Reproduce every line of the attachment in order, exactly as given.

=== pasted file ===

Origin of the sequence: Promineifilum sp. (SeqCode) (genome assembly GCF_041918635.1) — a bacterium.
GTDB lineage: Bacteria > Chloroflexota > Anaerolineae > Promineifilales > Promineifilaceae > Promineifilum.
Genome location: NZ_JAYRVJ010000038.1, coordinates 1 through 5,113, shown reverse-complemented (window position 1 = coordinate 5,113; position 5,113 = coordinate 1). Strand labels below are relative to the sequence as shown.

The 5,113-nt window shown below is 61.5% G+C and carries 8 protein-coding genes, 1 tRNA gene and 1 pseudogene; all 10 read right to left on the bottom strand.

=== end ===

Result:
Origin of the sequence: Promineifilum sp. (SeqCode) (genome assembly GCF_041918635.1) — a bacterium.
GTDB lineage: Bacteria > Chloroflexota > Anaerolineae > Promineifilales > Promineifilaceae > Promineifilum.
Genome location: NZ_JAYRVJ010000038.1, coordinates 1 through 5,113, shown reverse-complemented (window position 1 = coordinate 5,113; position 5,113 = coordinate 1). Strand labels below are relative to the sequence as shown.

The 5,113-nt window shown below is 61.5% G+C and carries 8 protein-coding genes, 1 tRNA gene and 1 pseudogene; all 10 read right to left on the bottom strand.